Evangelical Pastor Rob Bell has been generating buzz by questioning a “fire and brimstone” version of hell. He expounds his views in a best-seller titled: Love Wins: A Book About Heaven, Hell, and the Fate of Every Person Who Ever Lived. And apparently, Bell is not alone in questioning the real existence of hell.
Local Evangelical Pastor Corey J. Hodges in the SLTrib (7 May 2011) disagrees with this point of view:
The problem with these theories: They have little scriptural support. The scriptures teach that while God is loving and merciful, he is equally just. It is because of his love and mercy that he extends the invitation of eternal life to all through Christ.
While the thought of hell bothers Bell and many others, traditionals hold that Christians who adhere to inerrance of the scriptures cannot reject a doctrine solely because it does not bode well with them.
Certainly preaching hell, fire and brimstone is not the best way to present the gospel message. But if hell is indeed real, denying it will not change the reality.
Hodges case is based on the inerrancy of the scriptures (NT and OT). I think that a “perfect” Bible is a tough case to make in today’s world. And I’m not sure the issue is all that well spelled out in the Bible.
Mormons believe in 3 Degrees of Glory (kingdoms or heaven), as opposed to a heaven and a hell. Having 3 options instead of two doesn’t seem like much of a change. But the Mormon’s lowest degree can hardly be compared to hell.
One issue that is important for me is whether there is movement (upward and downward mobility) between heaven and hell, or between the 3 kingdoms. According to Hodges, “Universalists” view hell’s flames as a refining fire; ultimately everyone ends up in heaven. I personally believe that there are few, if any, fixed walls.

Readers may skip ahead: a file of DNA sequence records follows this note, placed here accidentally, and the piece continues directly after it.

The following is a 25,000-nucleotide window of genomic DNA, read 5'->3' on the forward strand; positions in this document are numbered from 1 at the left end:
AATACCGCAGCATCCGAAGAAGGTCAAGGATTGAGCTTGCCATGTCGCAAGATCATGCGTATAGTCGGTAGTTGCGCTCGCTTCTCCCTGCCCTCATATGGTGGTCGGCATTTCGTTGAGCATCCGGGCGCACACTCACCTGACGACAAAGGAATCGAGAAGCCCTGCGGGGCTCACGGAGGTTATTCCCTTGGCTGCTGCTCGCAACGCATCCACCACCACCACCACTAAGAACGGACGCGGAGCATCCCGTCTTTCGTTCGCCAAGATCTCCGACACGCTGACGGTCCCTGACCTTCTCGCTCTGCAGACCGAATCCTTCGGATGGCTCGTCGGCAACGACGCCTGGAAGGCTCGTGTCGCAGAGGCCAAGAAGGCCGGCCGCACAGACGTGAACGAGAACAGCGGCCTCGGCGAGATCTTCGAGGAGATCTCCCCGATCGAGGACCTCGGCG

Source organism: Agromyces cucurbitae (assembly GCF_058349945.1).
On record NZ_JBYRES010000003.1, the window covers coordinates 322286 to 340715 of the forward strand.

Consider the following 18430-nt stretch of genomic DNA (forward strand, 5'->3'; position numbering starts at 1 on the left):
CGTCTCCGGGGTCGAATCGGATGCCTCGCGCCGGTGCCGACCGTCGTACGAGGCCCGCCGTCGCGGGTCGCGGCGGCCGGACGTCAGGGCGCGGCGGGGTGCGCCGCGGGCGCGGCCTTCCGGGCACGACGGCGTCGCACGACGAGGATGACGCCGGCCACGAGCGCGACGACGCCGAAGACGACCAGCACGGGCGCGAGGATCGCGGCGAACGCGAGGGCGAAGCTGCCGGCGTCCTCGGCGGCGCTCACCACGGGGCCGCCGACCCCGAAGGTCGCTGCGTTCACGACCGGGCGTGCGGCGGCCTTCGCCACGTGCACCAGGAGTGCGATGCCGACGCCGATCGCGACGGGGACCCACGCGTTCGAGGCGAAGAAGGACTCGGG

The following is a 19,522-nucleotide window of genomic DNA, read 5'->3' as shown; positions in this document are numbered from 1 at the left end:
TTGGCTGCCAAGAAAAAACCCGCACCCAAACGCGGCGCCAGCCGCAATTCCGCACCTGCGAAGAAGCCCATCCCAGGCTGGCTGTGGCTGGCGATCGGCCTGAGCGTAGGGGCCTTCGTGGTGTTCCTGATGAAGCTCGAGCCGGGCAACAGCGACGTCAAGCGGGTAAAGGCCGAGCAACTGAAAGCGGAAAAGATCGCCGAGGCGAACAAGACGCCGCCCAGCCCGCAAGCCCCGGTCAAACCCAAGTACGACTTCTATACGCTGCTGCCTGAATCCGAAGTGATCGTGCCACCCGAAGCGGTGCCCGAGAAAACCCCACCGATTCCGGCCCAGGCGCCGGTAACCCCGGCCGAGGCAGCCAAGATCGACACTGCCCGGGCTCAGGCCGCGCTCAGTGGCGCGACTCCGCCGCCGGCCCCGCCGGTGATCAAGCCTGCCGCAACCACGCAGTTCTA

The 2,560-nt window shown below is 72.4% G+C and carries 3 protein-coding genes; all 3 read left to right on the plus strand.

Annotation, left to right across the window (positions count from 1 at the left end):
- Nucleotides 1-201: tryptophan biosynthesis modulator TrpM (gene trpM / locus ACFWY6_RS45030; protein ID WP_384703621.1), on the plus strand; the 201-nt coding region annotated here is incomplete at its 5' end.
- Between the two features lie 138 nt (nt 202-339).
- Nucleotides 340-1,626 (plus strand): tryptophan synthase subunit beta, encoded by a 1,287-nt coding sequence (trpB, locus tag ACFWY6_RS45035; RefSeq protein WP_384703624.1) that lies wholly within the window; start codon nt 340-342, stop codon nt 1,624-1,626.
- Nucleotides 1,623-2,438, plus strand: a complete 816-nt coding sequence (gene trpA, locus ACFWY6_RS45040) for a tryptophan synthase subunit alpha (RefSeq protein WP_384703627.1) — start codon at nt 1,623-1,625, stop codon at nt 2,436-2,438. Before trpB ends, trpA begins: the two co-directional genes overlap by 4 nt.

Mormon scriptorian, the late Bruce R. McConkie, held strongly to the opposite point of view. In a speech at BYU, he outlined “7 Deadly Heresies”, he outlines his case for no movement:
Heresy 5: There are those who say that there is progression from one kingdom to another in the eternal worlds or if not that, lower kingdoms eventually progress to where higher kingdoms once were. This is worse than false. It is an evil and pernicious doctrine.
Unfortunately, for my point of view, Elder John A. Widtsoe, a man I greatly admire, would have agreed with Elder McConkie on this point. So, the official Mormon point of view is apparently: no movement between kingdoms. I guess I will just have to disagree on this point.
According to the Eagles in Hotel California:
There she stood in the doorway;/I hear the mission bell/ And I was thinking to myself, /’this could be heaven or this could be hell’/Then she lit up a candle and she showed me the way/
I just need her to show “me the way”. I’ve always loved candles.